• Woohoo! Possibly only one more month of paying on your credit card and then you’ll be done. That’s such great news Ben! I don’t think your grocery or eating out budgets are high at all. I spend approx $350 a month for both of my categories (I live near Dallas) and I only buy organic and unprocessed foods. And according to the resource you mentioned your calculations are pretty normal, so I wouldn’t worry about that too much. 

    I only pay $98 for my iPhone cell phone/data plan. But you pay extra for the wireless internet, which makes sense. It’s totally a personal choice – and you’ve come this far, making some great progress. I don’t think your budget is too over-the-top.

    • Thanks, Carrie! I’m glad to hear that my food budget is not an extreme outlier. And I think it’s great that you invest in your health by getting high quality, nutritious foods. (I do the same) I’ve been watching your progress toward being debt free and have really enjoyed reading about your experiences – congrats on reaching your own goal!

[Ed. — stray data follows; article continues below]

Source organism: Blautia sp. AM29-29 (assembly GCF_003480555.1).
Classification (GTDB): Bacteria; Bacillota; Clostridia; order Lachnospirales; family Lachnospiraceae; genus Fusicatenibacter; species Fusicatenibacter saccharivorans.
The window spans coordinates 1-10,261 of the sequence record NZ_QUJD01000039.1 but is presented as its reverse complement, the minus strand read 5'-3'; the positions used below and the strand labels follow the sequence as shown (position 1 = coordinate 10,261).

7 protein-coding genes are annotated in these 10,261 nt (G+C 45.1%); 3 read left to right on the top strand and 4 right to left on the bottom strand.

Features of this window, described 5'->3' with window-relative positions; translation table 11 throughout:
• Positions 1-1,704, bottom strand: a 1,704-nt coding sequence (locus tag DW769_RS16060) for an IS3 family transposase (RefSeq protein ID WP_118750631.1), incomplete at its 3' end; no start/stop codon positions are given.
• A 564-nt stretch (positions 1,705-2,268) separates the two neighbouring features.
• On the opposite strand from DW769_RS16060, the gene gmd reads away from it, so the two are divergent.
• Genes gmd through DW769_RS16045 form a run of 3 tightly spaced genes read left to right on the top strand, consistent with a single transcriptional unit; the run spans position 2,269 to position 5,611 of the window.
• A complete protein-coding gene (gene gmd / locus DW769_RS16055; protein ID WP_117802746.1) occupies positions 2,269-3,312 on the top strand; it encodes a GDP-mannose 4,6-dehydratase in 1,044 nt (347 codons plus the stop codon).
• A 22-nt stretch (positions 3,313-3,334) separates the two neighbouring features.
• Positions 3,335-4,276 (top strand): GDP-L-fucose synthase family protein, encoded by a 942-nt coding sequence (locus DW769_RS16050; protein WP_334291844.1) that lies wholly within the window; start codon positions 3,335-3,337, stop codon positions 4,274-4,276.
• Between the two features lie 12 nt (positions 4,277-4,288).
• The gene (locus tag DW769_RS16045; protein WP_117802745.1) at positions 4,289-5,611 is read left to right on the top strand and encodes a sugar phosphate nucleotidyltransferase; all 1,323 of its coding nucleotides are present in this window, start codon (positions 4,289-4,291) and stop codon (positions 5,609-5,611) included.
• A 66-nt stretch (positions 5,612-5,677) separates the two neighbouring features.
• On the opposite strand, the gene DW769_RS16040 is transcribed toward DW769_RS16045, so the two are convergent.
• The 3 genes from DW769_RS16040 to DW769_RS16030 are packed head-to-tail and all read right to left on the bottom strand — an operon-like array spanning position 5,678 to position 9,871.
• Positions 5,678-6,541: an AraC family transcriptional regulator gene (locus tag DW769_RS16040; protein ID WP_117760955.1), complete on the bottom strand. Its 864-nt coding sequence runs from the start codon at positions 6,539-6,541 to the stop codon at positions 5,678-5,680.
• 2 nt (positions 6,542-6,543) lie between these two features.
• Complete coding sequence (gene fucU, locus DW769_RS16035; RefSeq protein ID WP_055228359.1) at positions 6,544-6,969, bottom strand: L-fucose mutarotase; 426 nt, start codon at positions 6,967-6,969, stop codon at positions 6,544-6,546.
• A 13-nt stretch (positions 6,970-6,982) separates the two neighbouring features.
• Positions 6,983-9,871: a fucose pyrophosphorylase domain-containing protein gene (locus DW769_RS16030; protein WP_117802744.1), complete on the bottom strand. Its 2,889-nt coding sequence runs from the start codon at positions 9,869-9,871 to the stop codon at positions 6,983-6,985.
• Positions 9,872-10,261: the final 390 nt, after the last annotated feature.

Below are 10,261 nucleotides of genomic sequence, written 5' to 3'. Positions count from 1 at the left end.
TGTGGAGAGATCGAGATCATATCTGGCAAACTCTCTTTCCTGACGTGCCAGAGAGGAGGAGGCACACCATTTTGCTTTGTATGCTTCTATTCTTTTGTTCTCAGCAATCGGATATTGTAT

• Loved reading this, Ben! To the commentor’s points, I think it’s really easy to be critical of someone else’s situation when yours is so vastly different. For instance, I think most people who see how much I spend on eating out would think it’s way too much. But eating out with friends and the hubs is what I enjoy, and exploring new places in the city is something I’ve grown to LOVE, so I allot more cash in the budget for those things.

    That’s why budgets are so personal; they reflect your hobbies, priorities, etc. I think as long as you’re making progress and being critical of your own steps, you’re good. Plus, I think it’s really brave of you to share your entire budget with the world. Kudos!

    • Thanks very much, Bethy! I really appreciate that. Like you said, people will prioritize different things and what might seem like an unnecessary expense to some will be a highly valuable and worthwhile expense for others. As long as someone’s goals are reached (both personal and financial) then there’s nothing wrong with spending money on things they enjoy. After all, that’s one of the main reasons we earn the money in the first place. I’d be interested in hearing more about your explorations of the city – you should write a blog post about it one day!